Don’t get me wrong, we should all be grateful for the generosity of Phil and Penny Knight, but the brand is and will always be, the University of Oregon.

Former UCLA head coach (and former UO offensive coordinator) Bob Toledo once said that Oregon had the best “team owner” in the then Pac-10 conference.

As an alum and an über-successful businessman, Knight, has given and given to his two alma maters, the University of Oregon (undergraduate) and Stanford University (post-graduate).

I trust that no spokesperson, academic or athletic, would ever label Stanford, the University of Nike. Even though, Google co-founders Sergey Brin and Larry Page both received graduate degrees from Stanford, there is no movement for the The Farm to be recast as the University of Google.

If University of Oregon football coaches want to celebrate the university’s connection to Nike in recruiting young studs with fast 40 times, Just Do It.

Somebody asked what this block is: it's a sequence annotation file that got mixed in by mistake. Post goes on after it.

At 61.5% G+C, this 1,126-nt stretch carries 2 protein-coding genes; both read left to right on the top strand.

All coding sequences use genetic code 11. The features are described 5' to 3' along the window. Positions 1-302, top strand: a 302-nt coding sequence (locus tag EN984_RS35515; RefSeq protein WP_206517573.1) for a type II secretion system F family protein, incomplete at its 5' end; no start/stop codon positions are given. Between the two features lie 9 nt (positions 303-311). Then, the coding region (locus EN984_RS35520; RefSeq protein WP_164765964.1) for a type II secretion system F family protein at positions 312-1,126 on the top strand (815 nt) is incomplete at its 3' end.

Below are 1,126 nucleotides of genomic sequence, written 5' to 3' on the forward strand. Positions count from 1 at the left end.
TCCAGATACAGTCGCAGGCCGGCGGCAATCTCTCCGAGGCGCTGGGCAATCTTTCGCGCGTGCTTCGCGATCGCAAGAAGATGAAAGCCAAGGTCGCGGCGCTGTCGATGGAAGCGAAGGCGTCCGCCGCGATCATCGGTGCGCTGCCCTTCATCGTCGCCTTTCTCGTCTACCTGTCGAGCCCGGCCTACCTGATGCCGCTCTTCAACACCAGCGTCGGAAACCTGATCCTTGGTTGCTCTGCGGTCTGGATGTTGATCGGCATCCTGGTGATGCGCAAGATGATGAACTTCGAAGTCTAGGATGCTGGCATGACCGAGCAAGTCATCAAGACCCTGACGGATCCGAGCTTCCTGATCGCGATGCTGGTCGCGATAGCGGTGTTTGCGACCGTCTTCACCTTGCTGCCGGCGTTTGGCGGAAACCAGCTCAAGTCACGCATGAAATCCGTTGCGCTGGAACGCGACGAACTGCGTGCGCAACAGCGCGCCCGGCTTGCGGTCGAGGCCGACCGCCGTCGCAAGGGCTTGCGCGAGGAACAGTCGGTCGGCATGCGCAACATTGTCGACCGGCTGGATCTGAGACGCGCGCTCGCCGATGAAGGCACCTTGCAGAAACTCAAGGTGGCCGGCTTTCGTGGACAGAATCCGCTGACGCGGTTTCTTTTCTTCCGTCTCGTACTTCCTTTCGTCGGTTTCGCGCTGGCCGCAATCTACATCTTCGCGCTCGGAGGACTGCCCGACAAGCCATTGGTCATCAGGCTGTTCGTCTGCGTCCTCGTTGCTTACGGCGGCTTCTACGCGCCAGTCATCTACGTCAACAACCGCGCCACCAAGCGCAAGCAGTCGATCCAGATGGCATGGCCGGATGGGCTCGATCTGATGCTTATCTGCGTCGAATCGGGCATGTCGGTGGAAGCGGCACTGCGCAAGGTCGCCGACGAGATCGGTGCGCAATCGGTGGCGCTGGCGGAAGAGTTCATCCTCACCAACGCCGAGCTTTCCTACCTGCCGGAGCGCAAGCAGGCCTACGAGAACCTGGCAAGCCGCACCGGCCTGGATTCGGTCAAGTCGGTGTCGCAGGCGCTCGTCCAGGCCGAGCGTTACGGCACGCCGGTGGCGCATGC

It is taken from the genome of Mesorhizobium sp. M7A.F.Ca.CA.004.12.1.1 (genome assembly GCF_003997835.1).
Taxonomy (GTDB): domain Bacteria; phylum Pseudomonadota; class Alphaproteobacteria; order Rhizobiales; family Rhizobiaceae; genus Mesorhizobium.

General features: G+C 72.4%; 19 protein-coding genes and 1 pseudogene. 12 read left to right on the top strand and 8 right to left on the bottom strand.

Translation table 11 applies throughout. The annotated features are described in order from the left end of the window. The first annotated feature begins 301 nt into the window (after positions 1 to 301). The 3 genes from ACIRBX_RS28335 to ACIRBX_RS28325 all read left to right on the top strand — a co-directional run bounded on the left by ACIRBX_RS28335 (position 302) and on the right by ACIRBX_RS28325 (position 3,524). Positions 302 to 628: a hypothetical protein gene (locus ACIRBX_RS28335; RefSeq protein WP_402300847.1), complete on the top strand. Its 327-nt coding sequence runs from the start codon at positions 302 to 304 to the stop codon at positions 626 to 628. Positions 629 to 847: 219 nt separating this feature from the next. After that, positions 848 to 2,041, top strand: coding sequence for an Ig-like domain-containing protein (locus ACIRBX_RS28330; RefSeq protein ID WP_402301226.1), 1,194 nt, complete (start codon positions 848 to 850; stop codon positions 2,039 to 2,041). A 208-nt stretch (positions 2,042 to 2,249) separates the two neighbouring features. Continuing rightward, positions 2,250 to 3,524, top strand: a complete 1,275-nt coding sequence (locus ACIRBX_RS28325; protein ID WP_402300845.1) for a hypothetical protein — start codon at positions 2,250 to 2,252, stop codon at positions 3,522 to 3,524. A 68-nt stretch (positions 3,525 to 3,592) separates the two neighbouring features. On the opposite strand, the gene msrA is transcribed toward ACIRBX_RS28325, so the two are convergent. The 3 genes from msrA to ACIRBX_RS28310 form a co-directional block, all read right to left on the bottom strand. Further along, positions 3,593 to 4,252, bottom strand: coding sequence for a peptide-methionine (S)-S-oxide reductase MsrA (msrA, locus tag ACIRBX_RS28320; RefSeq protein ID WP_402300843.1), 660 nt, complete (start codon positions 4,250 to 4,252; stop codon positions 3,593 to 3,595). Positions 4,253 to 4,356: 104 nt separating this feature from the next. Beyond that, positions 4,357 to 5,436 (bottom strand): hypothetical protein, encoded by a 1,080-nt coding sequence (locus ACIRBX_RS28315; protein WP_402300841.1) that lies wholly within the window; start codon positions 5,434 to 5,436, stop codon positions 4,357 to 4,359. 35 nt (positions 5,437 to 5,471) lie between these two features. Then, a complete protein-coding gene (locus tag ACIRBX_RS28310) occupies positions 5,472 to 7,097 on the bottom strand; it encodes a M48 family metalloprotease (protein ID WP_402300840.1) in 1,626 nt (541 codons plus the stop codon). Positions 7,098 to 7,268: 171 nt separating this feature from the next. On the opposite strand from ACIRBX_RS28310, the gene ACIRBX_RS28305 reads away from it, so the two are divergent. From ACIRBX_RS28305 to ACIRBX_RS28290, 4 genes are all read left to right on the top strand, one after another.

Telling the New York Times or any other media that UO is now the University of Nike is simply not smart.

If it was true, the band would be playing Mighty Nike as opposed to Mighty Oregon on game days.

http://www.nytimes.com/2013/08/03/sports/ncaafootball/oregon-football-complex-is-glittering-monument-to-ducks-ambitions.html?_r=0

http://en.wikipedia.org/wiki/Nike,_Inc.

http://www.uoregon.edu

http://en.wikipedia.org/wiki/Sergey_Brin

http://en.wikipedia.org/wiki/Larry_Page

http://www.huffingtonpost.com/joseph-lowndes/fighting-for-public-educa_b_3924676.html